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I have an existing git environment set up like this:

Diagram of existing git environemnt

In order to deploy my changes to the production server, currently I:

  1. run git commit on the dev copy
  2. run git push to send my changes to project.git, the central repository
  3. ssh into the production server
  4. run git pull on the live copy

I would like to eliminate steps 3 and 4 when pushing the master branch. I have found multiple tutorials (like this one) on using the post-receive hook, but they all seem to assume that the bare repository will live on the production server, like this:

Tutorial environment assumptions

In this scenario the live copy can be updated using post-receive by setting GIT_WORK_TREE to the correct local directory, and then running git checkout -f master.

That's very slick, but it doesn't work with my existing environment. I could always move my central repo from the development server to the production server, but I'm hoping there's some straightforward way to just notify the live copy to do a git pull automagically when the central repository receives a push.

Any suggestions, or should I just bite the bullet and move the central repo to production?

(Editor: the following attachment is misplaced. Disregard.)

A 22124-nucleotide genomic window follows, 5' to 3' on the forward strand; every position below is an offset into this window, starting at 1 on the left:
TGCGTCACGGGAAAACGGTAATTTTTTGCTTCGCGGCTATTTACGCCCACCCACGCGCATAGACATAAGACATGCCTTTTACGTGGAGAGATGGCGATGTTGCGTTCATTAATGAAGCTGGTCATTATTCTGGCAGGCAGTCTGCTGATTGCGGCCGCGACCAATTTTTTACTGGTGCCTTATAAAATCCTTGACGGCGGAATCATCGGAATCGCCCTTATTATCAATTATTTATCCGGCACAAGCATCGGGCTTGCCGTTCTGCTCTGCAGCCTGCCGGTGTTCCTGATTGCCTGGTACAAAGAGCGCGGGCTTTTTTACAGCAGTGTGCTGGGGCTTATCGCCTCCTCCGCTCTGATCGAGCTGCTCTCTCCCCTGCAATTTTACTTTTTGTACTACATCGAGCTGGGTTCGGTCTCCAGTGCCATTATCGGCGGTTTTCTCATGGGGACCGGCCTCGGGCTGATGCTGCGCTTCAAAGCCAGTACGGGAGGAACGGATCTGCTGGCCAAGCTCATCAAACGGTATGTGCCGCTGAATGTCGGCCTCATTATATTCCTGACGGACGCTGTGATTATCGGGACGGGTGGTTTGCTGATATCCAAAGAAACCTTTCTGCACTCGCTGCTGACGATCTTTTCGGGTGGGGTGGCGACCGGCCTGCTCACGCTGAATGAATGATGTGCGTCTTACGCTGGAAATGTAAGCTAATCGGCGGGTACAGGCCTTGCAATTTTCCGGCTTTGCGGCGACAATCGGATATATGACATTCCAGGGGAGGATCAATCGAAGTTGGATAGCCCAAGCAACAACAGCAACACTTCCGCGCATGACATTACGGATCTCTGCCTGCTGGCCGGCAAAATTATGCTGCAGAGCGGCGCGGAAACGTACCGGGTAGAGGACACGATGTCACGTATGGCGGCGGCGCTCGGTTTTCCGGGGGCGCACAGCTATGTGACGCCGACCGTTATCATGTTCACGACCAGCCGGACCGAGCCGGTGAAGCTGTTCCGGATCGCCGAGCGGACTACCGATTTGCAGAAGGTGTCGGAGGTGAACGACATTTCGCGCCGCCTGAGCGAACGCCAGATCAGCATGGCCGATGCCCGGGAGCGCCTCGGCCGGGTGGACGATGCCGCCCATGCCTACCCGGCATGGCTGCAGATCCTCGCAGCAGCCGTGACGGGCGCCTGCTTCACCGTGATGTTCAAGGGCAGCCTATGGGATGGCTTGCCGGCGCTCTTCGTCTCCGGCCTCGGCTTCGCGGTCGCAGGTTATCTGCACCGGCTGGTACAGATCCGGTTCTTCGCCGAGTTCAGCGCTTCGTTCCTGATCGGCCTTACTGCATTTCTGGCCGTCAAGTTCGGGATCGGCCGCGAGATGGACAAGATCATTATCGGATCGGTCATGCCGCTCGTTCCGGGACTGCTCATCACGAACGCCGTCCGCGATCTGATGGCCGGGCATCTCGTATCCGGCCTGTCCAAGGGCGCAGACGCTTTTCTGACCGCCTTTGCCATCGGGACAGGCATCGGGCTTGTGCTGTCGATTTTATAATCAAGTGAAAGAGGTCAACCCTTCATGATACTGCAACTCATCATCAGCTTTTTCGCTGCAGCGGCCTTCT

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    why not just make a hook that runs "ssh server git pull"? – Esben Skov Pedersen Nov 10 '16 at 5:59
  • So basically your productionserver is like a "live copy" of your development server? Isn't that antithetical. – Pieter B Nov 10 '16 at 7:42
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    @EsbenSkovPedersen Because I had no idea that you could use ssh user@MachineB 'bash -s' < local_script.sh to run a command remotely. Now I do. Log that as an answer and I'll accept it. – Will Martin Nov 10 '16 at 8:20
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    @PieterB I don't see how those two are antithetical. This particular project consists of 12 HTML files and about 8,000 lines of plain text configuration files. We're just using git to keep track of who touched the config file last, and so we can roll back changes if somebody pushes a bad config for some reason. – Will Martin Nov 10 '16 at 8:25
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ssh takes parameters of the command it should run so you can just create a hook that will run git pull on the remote server.

ssh user@MachineB 'bash -s' < local_script.sh

or

ssh user@machineB remote_cmd
  • This worked perfectly. I can now push the master branch to the central repo and have the production copy auto-pull it. Thanks. – Will Martin Nov 10 '16 at 17:08
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The git server itself knows nothing about who is interested in commits to it, so can't do this.
Of course it would be possible to have some sort of external process that monitors the server for changes to the codebase to which people and processes can subscribe. Which is if I'm not mistaken how the notification systems on github and bitbucket work.
But the work would have to be all done by that external process, probably through periodically checking the commit messages to the server or something like that.

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